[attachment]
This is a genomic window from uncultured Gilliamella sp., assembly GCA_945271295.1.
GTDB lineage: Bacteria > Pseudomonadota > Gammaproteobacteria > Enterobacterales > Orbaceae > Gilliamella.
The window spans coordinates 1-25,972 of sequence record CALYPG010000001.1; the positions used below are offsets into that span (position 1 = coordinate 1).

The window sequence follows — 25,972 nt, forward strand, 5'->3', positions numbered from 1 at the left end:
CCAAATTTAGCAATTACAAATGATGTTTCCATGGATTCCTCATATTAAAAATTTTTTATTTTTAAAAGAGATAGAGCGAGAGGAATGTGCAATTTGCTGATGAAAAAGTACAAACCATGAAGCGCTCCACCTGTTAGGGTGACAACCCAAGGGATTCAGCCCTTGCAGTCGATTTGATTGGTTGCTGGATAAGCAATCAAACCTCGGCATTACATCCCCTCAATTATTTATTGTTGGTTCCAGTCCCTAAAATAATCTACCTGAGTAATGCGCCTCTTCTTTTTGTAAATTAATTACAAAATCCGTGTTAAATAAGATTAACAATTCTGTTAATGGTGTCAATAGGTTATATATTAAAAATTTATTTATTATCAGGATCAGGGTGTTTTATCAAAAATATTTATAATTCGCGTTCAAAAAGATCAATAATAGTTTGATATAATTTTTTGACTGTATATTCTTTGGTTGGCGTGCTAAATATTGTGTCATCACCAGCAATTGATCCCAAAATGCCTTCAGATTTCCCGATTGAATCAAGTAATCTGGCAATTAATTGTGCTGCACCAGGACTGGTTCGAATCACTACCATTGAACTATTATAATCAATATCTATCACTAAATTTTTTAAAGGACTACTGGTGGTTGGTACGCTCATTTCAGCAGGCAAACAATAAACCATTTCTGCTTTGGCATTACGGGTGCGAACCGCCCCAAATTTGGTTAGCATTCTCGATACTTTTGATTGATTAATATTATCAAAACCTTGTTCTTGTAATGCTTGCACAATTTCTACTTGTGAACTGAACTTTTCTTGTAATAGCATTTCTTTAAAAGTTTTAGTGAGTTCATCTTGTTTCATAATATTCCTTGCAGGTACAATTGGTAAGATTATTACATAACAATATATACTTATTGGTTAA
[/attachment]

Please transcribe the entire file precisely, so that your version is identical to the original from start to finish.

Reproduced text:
This is a genomic window from uncultured Gilliamella sp., assembly GCA_945271295.1.
GTDB lineage: Bacteria > Pseudomonadota > Gammaproteobacteria > Enterobacterales > Orbaceae > Gilliamella.
The window spans coordinates 1-25,972 of sequence record CALYPG010000001.1; the positions used below are offsets into that span (position 1 = coordinate 1).

The window sequence follows — 25,972 nt, forward strand, 5'->3', positions numbered from 1 at the left end:
CCAAATTTAGCAATTACAAATGATGTTTCCATGGATTCCTCATATTAAAAATTTTTTATTTTTAAAAGAGATAGAGCGAGAGGAATGTGCAATTTGCTGATGAAAAAGTACAAACCATGAAGCGCTCCACCTGTTAGGGTGACAACCCAAGGGATTCAGCCCTTGCAGTCGATTTGATTGGTTGCTGGATAAGCAATCAAACCTCGGCATTACATCCCCTCAATTATTTATTGTTGGTTCCAGTCCCTAAAATAATCTACCTGAGTAATGCGCCTCTTCTTTTTGTAAATTAATTACAAAATCCGTGTTAAATAAGATTAACAATTCTGTTAATGGTGTCAATAGGTTATATATTAAAAATTTATTTATTATCAGGATCAGGGTGTTTTATCAAAAATATTTATAATTCGCGTTCAAAAAGATCAATAATAGTTTGATATAATTTTTTGACTGTATATTCTTTGGTTGGCGTGCTAAATATTGTGTCATCACCAGCAATTGATCCCAAAATGCCTTCAGATTTCCCGATTGAATCAAGTAATCTGGCAATTAATTGTGCTGCACCAGGACTGGTTCGAATCACTACCATTGAACTATTATAATCAATATCTATCACTAAATTTTTTAAAGGACTACTGGTGGTTGGTACGCTCATTTCAGCAGGCAAACAATAAACCATTTCTGCTTTGGCATTACGGGTGCGAACCGCCCCAAATTTGGTTAGCATTCTCGATACTTTTGATTGATTAATATTATCAAAACCTTGTTCTTGTAATGCTTGCACAATTTCTACTTGTGAACTGAACTTTTCTTGTAATAGCATTTCTTTAAAAGTTTTAGTGAGTTCATCTTGTTTCATAATATTCCTTGCAGGTACAATTGGTAAGATTATTACATAACAATATATACTTATTGGTTAA